A Somerset legend
PUBLISHED: 14:26 19 August 2015 | UPDATED: 14:26 19 August 2015
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SIMON ANGEAR visited Glastonbury Festival's remarkable 79-year-old inspiration, Michael Eavis, to learn more about his achievements, his passions, and his love of the West Country
He’s the man behind the world’s best music festival, Time magazine rates him as one of the 100 most influential people on Earth, and he’s done it all from his family farm in the ‘absolutely beautiful’ county of Somerset.
There’s a hypothetical question, typically trotted out at dinner parties or on long car journeys, about a fantasy dinner party; if you could pick any four people, dead or alive, to join you in meal-time conversation, who would you choose?
Michael Eavis has long had a place reserved at my table.
For me, like many other Glastonbury Festival devotees, Eavis holds near-mythical status. Farmer, philanthropist, family man, and festival aficionado, he’s the man who dreamed up and gave birth to an event without equal anywhere in the world, and whose passion for the arts – and for people – continues to burn bright with his 80th birthday just months away.
An hour with the man himself at Worthy Farm therefore ranks as a dream journalistic assignment, and it is with great excitement that I set off for our appointment one beautiful mid-May morning. The festival is still some six weeks away, but preparations are very much in full swing upon my arrival.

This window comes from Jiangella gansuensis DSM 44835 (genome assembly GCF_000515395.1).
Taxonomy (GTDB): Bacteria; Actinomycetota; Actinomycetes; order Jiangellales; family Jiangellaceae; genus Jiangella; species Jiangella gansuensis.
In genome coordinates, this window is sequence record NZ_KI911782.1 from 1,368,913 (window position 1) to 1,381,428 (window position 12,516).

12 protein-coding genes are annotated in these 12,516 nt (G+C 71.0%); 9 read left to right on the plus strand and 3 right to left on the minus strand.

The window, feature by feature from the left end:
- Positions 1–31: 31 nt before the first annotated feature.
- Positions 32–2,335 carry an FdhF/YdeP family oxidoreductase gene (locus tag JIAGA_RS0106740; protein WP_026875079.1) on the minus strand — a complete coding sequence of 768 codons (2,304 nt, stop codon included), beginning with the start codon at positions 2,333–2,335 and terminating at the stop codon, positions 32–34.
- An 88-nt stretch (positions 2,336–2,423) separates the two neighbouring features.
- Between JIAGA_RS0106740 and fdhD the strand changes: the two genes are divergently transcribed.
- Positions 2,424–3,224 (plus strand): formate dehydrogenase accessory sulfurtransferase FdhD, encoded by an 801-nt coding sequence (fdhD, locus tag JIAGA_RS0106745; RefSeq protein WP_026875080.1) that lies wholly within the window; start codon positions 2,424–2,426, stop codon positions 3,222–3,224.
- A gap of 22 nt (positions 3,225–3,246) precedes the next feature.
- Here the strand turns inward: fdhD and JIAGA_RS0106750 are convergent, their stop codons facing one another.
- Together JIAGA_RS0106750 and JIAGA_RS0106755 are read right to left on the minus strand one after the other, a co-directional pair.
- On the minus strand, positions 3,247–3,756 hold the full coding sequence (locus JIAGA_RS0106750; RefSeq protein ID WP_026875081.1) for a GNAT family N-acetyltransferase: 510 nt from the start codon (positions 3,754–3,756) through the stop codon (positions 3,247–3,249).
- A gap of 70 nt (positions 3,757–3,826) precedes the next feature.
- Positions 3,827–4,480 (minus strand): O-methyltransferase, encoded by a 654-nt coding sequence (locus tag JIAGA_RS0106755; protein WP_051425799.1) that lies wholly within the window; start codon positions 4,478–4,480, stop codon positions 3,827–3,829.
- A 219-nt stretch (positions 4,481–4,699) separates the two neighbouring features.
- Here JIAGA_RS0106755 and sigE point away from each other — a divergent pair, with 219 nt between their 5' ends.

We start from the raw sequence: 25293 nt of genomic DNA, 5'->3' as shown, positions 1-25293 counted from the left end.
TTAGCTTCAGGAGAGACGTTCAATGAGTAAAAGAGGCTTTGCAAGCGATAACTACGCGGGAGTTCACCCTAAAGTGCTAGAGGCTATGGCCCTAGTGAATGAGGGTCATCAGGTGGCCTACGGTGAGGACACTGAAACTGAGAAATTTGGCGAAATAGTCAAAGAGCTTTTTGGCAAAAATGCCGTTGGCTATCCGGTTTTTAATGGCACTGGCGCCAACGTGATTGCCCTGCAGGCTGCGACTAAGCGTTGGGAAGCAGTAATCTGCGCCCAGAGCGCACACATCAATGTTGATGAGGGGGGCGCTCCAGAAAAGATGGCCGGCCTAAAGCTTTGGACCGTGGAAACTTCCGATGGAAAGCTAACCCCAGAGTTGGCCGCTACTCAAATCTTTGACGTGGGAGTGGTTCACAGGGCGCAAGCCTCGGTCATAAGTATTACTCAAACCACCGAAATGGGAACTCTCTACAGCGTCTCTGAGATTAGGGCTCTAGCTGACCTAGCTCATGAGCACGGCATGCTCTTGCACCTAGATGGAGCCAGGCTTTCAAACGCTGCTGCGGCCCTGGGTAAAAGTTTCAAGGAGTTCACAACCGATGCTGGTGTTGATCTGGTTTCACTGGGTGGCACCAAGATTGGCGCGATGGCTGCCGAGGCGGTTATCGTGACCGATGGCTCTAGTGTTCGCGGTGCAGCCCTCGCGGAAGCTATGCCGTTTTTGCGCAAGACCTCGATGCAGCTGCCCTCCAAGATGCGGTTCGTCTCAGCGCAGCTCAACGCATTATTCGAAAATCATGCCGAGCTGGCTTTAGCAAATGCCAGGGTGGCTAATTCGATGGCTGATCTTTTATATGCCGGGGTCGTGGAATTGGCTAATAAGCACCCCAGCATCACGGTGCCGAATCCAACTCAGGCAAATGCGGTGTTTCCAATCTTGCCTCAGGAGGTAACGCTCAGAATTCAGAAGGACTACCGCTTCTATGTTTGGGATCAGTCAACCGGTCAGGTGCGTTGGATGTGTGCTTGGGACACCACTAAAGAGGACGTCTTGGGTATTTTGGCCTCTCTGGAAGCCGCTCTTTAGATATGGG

One of the many fluorescent-jacketed stewards already patrolling the site steers me towards the farm’s elegant 2014-built TNG building, where we are due to meet. Its interior blends modernity with homeliness, opening into a farmhouse kitchen replete with the comforting aromas of coffee and toast, and giving way to contemporary offices.
It is from one of those offices that Michael Eavis emerges, bang on time, with a warm welcome and a firm handshake.
However, instead of steering me into an office, he tells me we’re taking ‘a tour’, and I’m invited to join him in his trademark red Land Rover to explore the work-in-progress that is the festival site.
“So…what are we talking about today?” he asks as he settles behind the wheel, clearly a man used to having journalists intrude upon his daily routine.
And the answer is… a little bit of everything, though not in the order I had planned. Such is his open, gregarious nature – and the challenge of taking shorthand notes in a Land Rover bumping along rutted farm tracks – that our conversation takes something of a scattergun course. For every question I ask him, he asks me one back. He seems as curious about me as I am about him, and he wants to know about my own experiences of his festival, my career, my family. It quickly becomes clear that he’s a people person in the truest sense of the word, keen to soak up detail from everyone he meets.
This is further demonstrated by the frequency with which he pauses to confer with workers as we meander slowly around the site.